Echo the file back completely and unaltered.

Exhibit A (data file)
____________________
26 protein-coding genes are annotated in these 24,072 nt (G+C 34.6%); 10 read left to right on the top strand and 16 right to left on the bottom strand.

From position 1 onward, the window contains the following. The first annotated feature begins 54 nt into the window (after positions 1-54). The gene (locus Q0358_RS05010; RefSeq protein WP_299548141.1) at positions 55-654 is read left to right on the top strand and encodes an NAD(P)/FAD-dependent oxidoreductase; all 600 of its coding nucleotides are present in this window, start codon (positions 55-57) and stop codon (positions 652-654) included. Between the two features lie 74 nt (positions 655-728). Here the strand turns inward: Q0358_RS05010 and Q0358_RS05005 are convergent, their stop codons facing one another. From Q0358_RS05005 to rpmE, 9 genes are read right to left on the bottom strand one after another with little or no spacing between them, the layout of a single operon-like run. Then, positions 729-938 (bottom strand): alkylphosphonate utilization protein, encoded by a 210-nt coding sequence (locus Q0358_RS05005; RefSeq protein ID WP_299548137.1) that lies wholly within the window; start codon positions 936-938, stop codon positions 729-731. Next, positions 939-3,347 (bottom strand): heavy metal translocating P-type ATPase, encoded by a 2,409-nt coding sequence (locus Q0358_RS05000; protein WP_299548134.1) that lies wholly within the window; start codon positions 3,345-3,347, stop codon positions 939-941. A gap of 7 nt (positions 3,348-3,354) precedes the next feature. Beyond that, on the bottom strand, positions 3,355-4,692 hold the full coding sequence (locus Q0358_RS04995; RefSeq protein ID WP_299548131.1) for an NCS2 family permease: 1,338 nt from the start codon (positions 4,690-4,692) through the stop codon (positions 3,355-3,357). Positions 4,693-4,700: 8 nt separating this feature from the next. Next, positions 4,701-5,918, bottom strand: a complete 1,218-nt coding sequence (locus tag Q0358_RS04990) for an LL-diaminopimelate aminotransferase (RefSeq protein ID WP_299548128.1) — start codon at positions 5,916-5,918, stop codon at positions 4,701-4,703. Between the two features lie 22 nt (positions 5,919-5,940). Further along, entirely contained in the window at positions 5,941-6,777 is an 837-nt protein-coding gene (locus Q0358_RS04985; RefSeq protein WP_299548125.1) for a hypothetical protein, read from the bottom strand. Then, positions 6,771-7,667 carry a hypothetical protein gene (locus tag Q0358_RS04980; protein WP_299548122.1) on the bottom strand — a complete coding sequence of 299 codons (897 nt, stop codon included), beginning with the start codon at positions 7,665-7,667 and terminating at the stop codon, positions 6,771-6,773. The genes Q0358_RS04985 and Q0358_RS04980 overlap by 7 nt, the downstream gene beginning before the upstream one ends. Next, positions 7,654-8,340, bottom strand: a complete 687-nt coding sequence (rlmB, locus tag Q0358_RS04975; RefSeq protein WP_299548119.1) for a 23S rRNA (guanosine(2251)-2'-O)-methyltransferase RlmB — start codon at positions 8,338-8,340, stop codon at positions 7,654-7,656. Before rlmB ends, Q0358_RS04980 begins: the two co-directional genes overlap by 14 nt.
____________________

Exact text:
26 protein-coding genes are annotated in these 24,072 nt (G+C 34.6%); 10 read left to right on the top strand and 16 right to left on the bottom strand.

From position 1 onward, the window contains the following. The first annotated feature begins 54 nt into the window (after positions 1-54). The gene (locus Q0358_RS05010; RefSeq protein WP_299548141.1) at positions 55-654 is read left to right on the top strand and encodes an NAD(P)/FAD-dependent oxidoreductase; all 600 of its coding nucleotides are present in this window, start codon (positions 55-57) and stop codon (positions 652-654) included. Between the two features lie 74 nt (positions 655-728). Here the strand turns inward: Q0358_RS05010 and Q0358_RS05005 are convergent, their stop codons facing one another. From Q0358_RS05005 to rpmE, 9 genes are read right to left on the bottom strand one after another with little or no spacing between them, the layout of a single operon-like run. Then, positions 729-938 (bottom strand): alkylphosphonate utilization protein, encoded by a 210-nt coding sequence (locus Q0358_RS05005; RefSeq protein ID WP_299548137.1) that lies wholly within the window; start codon positions 936-938, stop codon positions 729-731. Next, positions 939-3,347 (bottom strand): heavy metal translocating P-type ATPase, encoded by a 2,409-nt coding sequence (locus Q0358_RS05000; protein WP_299548134.1) that lies wholly within the window; start codon positions 3,345-3,347, stop codon positions 939-941. A gap of 7 nt (positions 3,348-3,354) precedes the next feature. Beyond that, on the bottom strand, positions 3,355-4,692 hold the full coding sequence (locus Q0358_RS04995; RefSeq protein ID WP_299548131.1) for an NCS2 family permease: 1,338 nt from the start codon (positions 4,690-4,692) through the stop codon (positions 3,355-3,357). Positions 4,693-4,700: 8 nt separating this feature from the next. Next, positions 4,701-5,918, bottom strand: a complete 1,218-nt coding sequence (locus tag Q0358_RS04990) for an LL-diaminopimelate aminotransferase (RefSeq protein ID WP_299548128.1) — start codon at positions 5,916-5,918, stop codon at positions 4,701-4,703. Between the two features lie 22 nt (positions 5,919-5,940). Further along, entirely contained in the window at positions 5,941-6,777 is an 837-nt protein-coding gene (locus Q0358_RS04985; RefSeq protein WP_299548125.1) for a hypothetical protein, read from the bottom strand. Then, positions 6,771-7,667 carry a hypothetical protein gene (locus tag Q0358_RS04980; protein WP_299548122.1) on the bottom strand — a complete coding sequence of 299 codons (897 nt, stop codon included), beginning with the start codon at positions 7,665-7,667 and terminating at the stop codon, positions 6,771-6,773. The genes Q0358_RS04985 and Q0358_RS04980 overlap by 7 nt, the downstream gene beginning before the upstream one ends. Next, positions 7,654-8,340, bottom strand: a complete 687-nt coding sequence (rlmB, locus tag Q0358_RS04975; RefSeq protein WP_299548119.1) for a 23S rRNA (guanosine(2251)-2'-O)-methyltransferase RlmB — start codon at positions 8,338-8,340, stop codon at positions 7,654-7,656. Before rlmB ends, Q0358_RS04980 begins: the two co-directional genes overlap by 14 nt.